“It can accelerate decision making and [help policy makers] better understand how citizens really feel,” Plett said.

The company’s ongoing pilot program with South Burlington has allowed it to work out kinks in the app before making it available more broadly. One early problem it faced was figuring out a way to verify that users actually live in South Burlington. At first, they were required to scan photo identification showing a local address, but some hesitated.

Now the app uses smartphone geolocation to verify that users are within the city’s borders, though that doesn’t guarantee they’re actually residents. According to Plett, 1,056 people have taken part in the polls, and 783 of them have been verified as using the app in South Burlington.

City manager Kevin Dorn, who forged the partnership with Consensus, believes it’s been successful. “It’s another way to reach out to the public on a real-time basis to ask their views on a particular issue,” he said.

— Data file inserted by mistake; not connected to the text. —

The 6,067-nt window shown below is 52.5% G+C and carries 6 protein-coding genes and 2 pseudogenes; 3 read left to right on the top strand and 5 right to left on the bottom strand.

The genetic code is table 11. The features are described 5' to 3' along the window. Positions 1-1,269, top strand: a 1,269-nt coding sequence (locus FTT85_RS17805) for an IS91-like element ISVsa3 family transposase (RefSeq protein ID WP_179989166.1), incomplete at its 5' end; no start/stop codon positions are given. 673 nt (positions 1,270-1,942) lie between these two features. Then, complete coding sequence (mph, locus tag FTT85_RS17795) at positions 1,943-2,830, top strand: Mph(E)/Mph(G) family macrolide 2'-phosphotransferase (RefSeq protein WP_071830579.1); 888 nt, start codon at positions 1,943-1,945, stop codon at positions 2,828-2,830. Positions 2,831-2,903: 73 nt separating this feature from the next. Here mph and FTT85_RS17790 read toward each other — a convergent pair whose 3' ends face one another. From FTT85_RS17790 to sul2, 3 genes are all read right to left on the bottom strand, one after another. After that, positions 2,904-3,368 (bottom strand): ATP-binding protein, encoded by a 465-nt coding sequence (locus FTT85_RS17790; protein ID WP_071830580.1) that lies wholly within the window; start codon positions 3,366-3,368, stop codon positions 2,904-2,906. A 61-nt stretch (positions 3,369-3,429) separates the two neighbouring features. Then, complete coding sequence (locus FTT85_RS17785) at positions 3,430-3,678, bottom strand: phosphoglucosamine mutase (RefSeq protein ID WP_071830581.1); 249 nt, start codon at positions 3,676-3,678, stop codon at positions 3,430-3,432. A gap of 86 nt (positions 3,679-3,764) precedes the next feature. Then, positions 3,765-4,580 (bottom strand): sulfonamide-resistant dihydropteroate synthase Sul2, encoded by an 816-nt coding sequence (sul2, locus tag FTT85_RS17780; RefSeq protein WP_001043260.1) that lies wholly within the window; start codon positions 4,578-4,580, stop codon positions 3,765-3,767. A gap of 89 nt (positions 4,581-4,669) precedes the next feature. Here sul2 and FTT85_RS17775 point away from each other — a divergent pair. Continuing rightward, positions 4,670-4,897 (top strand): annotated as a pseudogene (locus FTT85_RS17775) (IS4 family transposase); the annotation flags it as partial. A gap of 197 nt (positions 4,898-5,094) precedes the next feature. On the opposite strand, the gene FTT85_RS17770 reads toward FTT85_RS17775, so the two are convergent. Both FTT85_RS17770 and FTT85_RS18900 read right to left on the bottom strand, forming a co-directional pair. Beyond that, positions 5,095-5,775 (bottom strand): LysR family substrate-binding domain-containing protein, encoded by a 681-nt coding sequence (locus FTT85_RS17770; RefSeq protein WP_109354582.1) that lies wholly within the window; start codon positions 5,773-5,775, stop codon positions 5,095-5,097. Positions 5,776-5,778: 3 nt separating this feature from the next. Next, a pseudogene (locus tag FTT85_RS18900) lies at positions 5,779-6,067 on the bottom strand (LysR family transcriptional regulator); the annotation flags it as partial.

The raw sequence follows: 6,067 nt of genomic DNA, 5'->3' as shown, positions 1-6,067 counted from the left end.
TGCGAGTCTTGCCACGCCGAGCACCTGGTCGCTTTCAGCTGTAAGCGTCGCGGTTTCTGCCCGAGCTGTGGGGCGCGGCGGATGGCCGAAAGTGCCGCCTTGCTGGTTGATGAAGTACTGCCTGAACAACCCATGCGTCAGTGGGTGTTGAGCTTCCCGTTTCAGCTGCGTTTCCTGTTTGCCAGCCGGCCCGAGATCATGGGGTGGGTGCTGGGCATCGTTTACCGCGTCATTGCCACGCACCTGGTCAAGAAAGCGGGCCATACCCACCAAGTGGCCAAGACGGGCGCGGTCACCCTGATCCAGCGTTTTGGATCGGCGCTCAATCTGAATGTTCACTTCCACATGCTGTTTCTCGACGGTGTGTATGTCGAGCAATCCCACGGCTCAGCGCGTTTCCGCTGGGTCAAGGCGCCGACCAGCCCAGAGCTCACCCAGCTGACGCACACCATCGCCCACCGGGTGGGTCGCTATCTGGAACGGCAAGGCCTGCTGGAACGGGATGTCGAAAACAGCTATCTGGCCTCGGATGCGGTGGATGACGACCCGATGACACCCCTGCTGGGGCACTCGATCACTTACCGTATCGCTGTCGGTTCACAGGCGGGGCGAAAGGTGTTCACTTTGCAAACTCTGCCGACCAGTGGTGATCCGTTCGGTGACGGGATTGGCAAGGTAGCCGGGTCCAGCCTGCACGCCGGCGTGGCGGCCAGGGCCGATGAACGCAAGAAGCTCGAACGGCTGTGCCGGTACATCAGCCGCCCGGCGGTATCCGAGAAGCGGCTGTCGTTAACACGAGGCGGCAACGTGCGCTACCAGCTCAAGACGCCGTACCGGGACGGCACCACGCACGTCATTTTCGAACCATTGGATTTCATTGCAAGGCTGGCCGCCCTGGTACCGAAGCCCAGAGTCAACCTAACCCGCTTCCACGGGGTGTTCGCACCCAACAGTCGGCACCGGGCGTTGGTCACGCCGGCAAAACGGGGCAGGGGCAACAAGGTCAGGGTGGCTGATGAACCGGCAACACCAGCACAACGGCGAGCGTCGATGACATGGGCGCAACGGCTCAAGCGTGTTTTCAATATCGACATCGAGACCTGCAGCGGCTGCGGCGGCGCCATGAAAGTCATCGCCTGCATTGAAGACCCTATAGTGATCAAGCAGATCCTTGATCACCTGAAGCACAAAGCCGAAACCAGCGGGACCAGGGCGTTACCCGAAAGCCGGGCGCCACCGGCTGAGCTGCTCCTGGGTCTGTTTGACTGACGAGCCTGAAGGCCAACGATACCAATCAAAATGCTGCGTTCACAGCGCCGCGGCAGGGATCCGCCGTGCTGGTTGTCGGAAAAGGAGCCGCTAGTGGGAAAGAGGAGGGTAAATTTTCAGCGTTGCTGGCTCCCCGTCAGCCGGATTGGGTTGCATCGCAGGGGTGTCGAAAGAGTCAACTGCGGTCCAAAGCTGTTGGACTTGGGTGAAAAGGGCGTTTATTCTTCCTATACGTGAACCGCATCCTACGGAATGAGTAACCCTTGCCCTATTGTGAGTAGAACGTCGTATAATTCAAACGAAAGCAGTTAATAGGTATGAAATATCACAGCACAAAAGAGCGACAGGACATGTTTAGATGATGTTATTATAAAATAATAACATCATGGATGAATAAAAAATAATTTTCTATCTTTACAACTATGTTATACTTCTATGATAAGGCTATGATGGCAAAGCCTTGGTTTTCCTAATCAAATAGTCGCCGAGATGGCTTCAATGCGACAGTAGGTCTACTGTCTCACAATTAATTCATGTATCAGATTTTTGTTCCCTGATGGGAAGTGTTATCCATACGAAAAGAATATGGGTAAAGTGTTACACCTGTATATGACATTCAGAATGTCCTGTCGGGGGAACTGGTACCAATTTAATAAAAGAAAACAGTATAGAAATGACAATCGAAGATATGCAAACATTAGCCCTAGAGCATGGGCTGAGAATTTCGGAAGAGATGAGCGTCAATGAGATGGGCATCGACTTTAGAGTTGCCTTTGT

Dorn also has another motive: to demonstrate that South Burlington is welcoming to blockchain companies, which he hopes will relocate to the city. The state has similarly sought to court the industry with a 2018 law allowing corporate structures attractive to such technology companies. South Burlington has also been working with another tech firm, Silicon Valley-based Propy, on a blockchain system that helps record and manage real estate transactions.

So far, the city has put 21 questions to Consensus users, who can elect to receive a push notification every time one is asked and have two or three weeks to answer it. At first, South Burlington focused on quality-of-life issues, asking residents whether the city’s bike paths were well maintained (yes), whether the community could use another dog park (yes) and whether they were affected by noise from Burlington International Airport (not at all).